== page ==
Laëtitia Badaut Haussmann
La Politesse de Wassermann


June 21, 2017

Laëtitia Badaut Haussmann
La Politesse de Wassermann

June 25–September 3, 2017

Opening: June 24
Finissage: September 3

Maison Louis Carré
2 chemin du Saint-Sacrement
78490 Bazoches-sur-Guyonne

T +33 (0)1 34 86 79 63

Curated by Laurent Fiévet & Silvia Guerra

La Politesse de Wassermann is a project by Laëtitia Badaut Haussmann for Maison Louis Carré by Alvar Aalto. The title is borrowed from The Atrocity Exhibition by J.G. Ballard. Constructed in a fragmentary manner it is also a waking dream disguised as a nightmare. Laëtitia Badaut Haussmann has created her own narrative for Maison Louis Carré, the home that gallery owner and collector Louis Carré commissioned for his wife Olga Carré. It’s a space in which the private and professional lives of its owner fused, from working sessions with Jean Cocteau to chess matches with Marcel Duchamp. The friendship that drew the Carrés to Alvar Aalto and his wife and collaborator Elissa Aalto allowed them to work together on the creation of a space intended as a work of total architecture and design, suited for generating an incomparable energy during regular garden parties and receptions. Even today the house still maintains traces of this former life: furniture, clothes, books, crockery, flasks of perfume, and so on. What is missing, however, is the Carrés’ collection, works of art that formed an essential part of the architectural conception. Yet, every now and then, it seems possible to enter the social, cultural and artistic life of the 20th century, a little like in Ballard, where the puzzle is constructed through different sub-chapters. Laëtitia Badaut Haussmann will also piece together an oeuvre through the collection of new pieces conceived in situ. Highlighting the lost symmetries of modernism and echoing the presence of the women who were the driving forces behind Aalto and Carré, the artist invokes a space peopled with ghosts and desires, to welcome 21st century visitors, haunted and confused in their turn by the poetry and memory of the space. Laëtitia Badaut Haussmann draws inspiration freely from Aalto’s modern architecture, literary influences—ranging from Bataille’s Story of the Eye to Paul B. Preciado’s Pornotopia, as well as J.G. Ballard, to name just a few—and from where the deviant bourgeoisie of Luis Buñuel produces a background for an exhibition of multiple reproductions in which the conceptual is not purely referential, but also articulates the physicality of a contemporary surrealism.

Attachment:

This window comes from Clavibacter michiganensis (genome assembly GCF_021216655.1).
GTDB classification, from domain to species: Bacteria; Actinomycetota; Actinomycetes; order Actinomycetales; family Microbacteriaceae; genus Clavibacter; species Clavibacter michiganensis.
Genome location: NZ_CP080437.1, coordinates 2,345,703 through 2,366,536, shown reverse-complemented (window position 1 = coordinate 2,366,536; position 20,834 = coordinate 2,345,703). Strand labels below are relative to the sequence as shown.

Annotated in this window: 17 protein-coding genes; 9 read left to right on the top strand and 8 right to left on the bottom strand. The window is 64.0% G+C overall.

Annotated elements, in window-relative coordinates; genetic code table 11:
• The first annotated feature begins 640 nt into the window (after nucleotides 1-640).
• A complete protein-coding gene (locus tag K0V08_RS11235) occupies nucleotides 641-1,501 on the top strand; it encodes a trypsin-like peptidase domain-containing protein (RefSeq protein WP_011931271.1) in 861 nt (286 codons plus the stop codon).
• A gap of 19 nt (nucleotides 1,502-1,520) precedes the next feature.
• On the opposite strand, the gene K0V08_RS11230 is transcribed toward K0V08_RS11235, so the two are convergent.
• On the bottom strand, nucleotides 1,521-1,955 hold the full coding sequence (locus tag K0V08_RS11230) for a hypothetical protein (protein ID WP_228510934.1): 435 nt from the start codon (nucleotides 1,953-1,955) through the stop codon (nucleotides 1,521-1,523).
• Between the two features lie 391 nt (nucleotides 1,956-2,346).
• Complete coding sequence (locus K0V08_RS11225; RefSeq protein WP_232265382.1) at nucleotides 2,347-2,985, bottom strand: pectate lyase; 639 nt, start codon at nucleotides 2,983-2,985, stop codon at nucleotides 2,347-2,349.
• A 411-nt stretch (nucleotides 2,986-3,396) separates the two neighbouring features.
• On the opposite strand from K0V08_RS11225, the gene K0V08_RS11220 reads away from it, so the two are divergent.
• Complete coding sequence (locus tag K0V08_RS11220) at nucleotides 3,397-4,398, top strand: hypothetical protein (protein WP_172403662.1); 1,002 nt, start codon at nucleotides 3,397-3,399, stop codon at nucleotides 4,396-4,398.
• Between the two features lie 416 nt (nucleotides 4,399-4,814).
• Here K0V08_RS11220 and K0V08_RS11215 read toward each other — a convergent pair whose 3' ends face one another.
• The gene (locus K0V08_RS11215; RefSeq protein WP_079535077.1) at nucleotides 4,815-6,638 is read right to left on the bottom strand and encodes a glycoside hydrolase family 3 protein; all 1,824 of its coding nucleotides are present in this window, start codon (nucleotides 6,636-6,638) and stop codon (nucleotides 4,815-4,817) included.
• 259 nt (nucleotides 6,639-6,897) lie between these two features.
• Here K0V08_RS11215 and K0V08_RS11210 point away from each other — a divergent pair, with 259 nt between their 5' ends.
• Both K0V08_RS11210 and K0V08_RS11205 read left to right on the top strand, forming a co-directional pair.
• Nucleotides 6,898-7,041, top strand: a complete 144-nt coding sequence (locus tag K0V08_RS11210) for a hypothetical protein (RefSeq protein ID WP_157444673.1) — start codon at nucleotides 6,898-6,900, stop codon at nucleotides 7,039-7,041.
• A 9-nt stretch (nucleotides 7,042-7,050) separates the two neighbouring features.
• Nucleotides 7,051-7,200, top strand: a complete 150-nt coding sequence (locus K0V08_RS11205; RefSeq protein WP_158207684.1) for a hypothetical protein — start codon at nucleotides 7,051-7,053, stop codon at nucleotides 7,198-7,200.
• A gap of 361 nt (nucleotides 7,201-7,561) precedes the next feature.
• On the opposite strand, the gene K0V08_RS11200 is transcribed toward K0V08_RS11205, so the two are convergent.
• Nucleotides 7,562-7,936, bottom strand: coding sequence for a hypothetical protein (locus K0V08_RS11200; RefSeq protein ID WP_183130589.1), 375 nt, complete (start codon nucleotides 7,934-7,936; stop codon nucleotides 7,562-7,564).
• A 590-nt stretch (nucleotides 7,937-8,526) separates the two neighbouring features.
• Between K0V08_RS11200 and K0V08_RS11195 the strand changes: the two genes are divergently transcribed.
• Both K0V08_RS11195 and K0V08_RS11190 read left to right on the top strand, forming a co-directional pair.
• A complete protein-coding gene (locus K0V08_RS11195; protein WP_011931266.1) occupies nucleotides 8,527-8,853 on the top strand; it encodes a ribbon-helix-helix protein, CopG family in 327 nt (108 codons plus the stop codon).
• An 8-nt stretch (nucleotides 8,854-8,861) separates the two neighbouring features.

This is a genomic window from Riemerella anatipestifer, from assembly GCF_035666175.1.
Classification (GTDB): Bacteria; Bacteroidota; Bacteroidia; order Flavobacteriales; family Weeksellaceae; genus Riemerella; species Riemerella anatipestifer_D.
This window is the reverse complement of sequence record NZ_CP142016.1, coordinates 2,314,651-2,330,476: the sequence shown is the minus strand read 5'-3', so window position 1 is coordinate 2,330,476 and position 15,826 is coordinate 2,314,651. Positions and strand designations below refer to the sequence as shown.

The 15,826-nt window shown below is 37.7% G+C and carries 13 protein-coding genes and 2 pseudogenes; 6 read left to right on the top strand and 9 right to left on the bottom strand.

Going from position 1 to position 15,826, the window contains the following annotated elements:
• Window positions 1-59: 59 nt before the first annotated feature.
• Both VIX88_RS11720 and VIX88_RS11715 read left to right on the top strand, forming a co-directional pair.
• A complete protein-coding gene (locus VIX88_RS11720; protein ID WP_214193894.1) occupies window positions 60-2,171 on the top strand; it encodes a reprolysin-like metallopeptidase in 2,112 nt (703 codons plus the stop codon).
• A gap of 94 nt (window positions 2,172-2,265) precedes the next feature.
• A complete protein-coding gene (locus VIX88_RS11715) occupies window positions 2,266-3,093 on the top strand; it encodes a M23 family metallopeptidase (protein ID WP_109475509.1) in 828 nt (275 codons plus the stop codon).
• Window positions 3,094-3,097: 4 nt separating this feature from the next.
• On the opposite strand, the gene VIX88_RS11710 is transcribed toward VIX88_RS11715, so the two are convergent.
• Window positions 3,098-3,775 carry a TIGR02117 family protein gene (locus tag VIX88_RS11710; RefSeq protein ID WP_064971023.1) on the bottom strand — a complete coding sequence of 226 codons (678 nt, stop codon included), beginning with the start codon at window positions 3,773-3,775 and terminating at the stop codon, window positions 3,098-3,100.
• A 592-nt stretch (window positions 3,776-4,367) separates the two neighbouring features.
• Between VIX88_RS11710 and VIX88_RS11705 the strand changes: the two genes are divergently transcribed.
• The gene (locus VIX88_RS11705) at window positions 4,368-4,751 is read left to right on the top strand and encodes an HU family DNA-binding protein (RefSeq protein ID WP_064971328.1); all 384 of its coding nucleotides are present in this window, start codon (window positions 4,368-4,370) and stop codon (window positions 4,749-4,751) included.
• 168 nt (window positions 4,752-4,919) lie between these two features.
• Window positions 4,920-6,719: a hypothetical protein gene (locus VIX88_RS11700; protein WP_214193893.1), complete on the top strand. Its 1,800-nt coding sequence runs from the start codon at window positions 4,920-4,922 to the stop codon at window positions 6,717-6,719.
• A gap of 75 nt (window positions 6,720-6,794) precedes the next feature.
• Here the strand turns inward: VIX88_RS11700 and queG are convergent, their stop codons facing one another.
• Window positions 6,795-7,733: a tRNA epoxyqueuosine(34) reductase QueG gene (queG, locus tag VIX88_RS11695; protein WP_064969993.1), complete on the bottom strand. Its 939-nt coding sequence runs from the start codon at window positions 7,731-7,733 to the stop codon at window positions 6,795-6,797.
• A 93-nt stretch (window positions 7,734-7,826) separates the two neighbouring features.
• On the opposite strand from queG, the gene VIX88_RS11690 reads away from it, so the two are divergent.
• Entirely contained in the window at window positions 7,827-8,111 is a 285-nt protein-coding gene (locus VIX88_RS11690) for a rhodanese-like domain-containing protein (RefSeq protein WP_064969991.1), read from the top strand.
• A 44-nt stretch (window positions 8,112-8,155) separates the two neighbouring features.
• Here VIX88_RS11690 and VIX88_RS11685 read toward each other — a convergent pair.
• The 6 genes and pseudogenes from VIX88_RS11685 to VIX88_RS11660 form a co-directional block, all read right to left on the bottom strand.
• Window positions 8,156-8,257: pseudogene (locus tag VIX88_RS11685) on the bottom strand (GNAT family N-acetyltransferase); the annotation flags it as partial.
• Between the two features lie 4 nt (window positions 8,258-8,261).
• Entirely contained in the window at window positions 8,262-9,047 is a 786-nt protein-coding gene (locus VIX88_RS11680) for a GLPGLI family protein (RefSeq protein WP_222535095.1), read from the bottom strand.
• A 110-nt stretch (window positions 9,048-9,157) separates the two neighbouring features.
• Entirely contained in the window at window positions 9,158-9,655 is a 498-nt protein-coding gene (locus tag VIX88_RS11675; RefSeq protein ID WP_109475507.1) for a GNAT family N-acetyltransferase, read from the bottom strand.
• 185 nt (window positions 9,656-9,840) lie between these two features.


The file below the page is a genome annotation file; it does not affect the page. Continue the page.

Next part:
Silvia Guerra, co-curator

Laëtitia Badaut Haussmann
The sculptural, photographic, film and performance works of Laëtitia Badaut Haussmann employ narratological methodologies that suspend linear chronologies and open up new fictional possibilities in the now. Her works weave together both historical and fictive trajectories of people, places and objects, freely blending the influences of literature, cinema and design. Her practice is both referentially and materially rich with leanings towards a modernist aesthetic that permeate the artist’s work, without necessarily becoming its subject.

She lives and works in Paris. A graduate of the École Nationale Superieure d’Arts of Paris Cergy in 2006, she is the current recipient of the AWARE Prize 2017 (Archives of Women Artists, Research and Exhibitions). She participated in a residency program at Le Pavilion/Palais de Tokyo in 2011–12, and was also the recipient of a research residency at the Villa Kujoyama in Kyoto, Japan in 2016. Her work has been shown in numerous solo and collective exhibitions internationally including FUTURA (Czech Republic); Syntax Project (Portugal); Centre Pompidou Metz (France); Hepworth Wakefield (UK); FORUM and @KCUA gallery (Japan); Passerelle CAC (France), Palais de Tokyo and MAMVP (France); La Galerie (France); MRAC (France); VIA FARINI (Italy); IAC (France); MMSU (Croatia).

Maison Louis Carré
Designed by Alvar Aalto (1898–1976) for the art dealer and collector Louis Carré (1897–1977), this house is the only building by the Finnish architect in France. It was completed in 1959.

The Maison Louis Carré has been the property of the Association Alvar Aalto in France since 2006 and is directed by Ásdís Ólafsdóttir.

The Artistic Laboratory of the Bel Group was created in spring 2010 with the aim of supporting contemporary art. Since its creation Lab’Bel has built up a collection of artworks created from 2000 onwards, and every year puts in place a series of exhibitions and artistic events both in France and in Europe.

Lab’Bel is directed by Laurent Fiévet and Silvia Guerra, co-curators of the in situ series devoted to modernist architecture and contemporary art.

The project was also made possible by the support of: Galerie Allen, Vitra, Artek, The Community, Anna Ruohonen Paris, Kali Vermès.

Hours: March–November, Saturday–Sunday 2–6pm, by reservation
Reservations: resa [​at​]
Press contact: